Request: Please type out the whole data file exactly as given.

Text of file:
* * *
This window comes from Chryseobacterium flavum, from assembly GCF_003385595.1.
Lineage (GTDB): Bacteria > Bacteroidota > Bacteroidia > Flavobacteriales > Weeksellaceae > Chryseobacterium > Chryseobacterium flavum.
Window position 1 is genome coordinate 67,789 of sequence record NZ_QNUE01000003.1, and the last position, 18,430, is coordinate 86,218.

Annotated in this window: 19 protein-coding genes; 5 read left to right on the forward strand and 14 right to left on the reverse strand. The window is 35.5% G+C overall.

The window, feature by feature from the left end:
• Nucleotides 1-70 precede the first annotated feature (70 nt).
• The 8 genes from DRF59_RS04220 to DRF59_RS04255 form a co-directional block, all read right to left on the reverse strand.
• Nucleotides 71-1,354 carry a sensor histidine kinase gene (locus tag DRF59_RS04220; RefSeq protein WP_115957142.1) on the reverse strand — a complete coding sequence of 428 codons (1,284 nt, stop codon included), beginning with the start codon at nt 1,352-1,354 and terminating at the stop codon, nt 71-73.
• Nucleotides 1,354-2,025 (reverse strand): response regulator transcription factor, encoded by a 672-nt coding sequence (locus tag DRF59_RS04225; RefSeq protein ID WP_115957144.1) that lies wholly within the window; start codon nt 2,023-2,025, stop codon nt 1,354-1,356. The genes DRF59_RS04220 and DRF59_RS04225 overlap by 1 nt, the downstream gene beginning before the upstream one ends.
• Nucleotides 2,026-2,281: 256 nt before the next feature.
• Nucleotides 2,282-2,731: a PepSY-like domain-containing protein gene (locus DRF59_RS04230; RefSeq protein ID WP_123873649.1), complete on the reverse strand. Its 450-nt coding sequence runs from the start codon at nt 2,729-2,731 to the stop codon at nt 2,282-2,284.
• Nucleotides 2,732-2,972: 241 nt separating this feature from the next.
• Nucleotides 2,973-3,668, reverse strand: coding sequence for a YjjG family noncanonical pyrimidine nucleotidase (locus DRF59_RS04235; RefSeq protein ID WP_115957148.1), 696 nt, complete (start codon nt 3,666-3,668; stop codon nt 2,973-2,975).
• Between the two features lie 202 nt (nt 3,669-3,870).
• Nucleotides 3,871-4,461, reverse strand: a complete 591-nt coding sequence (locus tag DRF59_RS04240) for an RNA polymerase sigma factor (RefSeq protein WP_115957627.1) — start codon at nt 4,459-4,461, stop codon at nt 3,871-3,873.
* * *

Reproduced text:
This window comes from Chryseobacterium flavum, from assembly GCF_003385595.1.
Lineage (GTDB): Bacteria > Bacteroidota > Bacteroidia > Flavobacteriales > Weeksellaceae > Chryseobacterium > Chryseobacterium flavum.
Window position 1 is genome coordinate 67,789 of sequence record NZ_QNUE01000003.1, and the last position, 18,430, is coordinate 86,218.

Annotated in this window: 19 protein-coding genes; 5 read left to right on the forward strand and 14 right to left on the reverse strand. The window is 35.5% G+C overall.

The window, feature by feature from the left end:
• Nucleotides 1-70 precede the first annotated feature (70 nt).
• The 8 genes from DRF59_RS04220 to DRF59_RS04255 form a co-directional block, all read right to left on the reverse strand.
• Nucleotides 71-1,354 carry a sensor histidine kinase gene (locus tag DRF59_RS04220; RefSeq protein WP_115957142.1) on the reverse strand — a complete coding sequence of 428 codons (1,284 nt, stop codon included), beginning with the start codon at nt 1,352-1,354 and terminating at the stop codon, nt 71-73.
• Nucleotides 1,354-2,025 (reverse strand): response regulator transcription factor, encoded by a 672-nt coding sequence (locus tag DRF59_RS04225; RefSeq protein ID WP_115957144.1) that lies wholly within the window; start codon nt 2,023-2,025, stop codon nt 1,354-1,356. The genes DRF59_RS04220 and DRF59_RS04225 overlap by 1 nt, the downstream gene beginning before the upstream one ends.
• Nucleotides 2,026-2,281: 256 nt before the next feature.
• Nucleotides 2,282-2,731: a PepSY-like domain-containing protein gene (locus DRF59_RS04230; RefSeq protein ID WP_123873649.1), complete on the reverse strand. Its 450-nt coding sequence runs from the start codon at nt 2,729-2,731 to the stop codon at nt 2,282-2,284.
• Nucleotides 2,732-2,972: 241 nt separating this feature from the next.
• Nucleotides 2,973-3,668, reverse strand: coding sequence for a YjjG family noncanonical pyrimidine nucleotidase (locus DRF59_RS04235; RefSeq protein ID WP_115957148.1), 696 nt, complete (start codon nt 3,666-3,668; stop codon nt 2,973-2,975).
• Between the two features lie 202 nt (nt 3,669-3,870).
• Nucleotides 3,871-4,461, reverse strand: a complete 591-nt coding sequence (locus tag DRF59_RS04240) for an RNA polymerase sigma factor (RefSeq protein WP_115957627.1) — start codon at nt 4,459-4,461, stop codon at nt 3,871-3,873.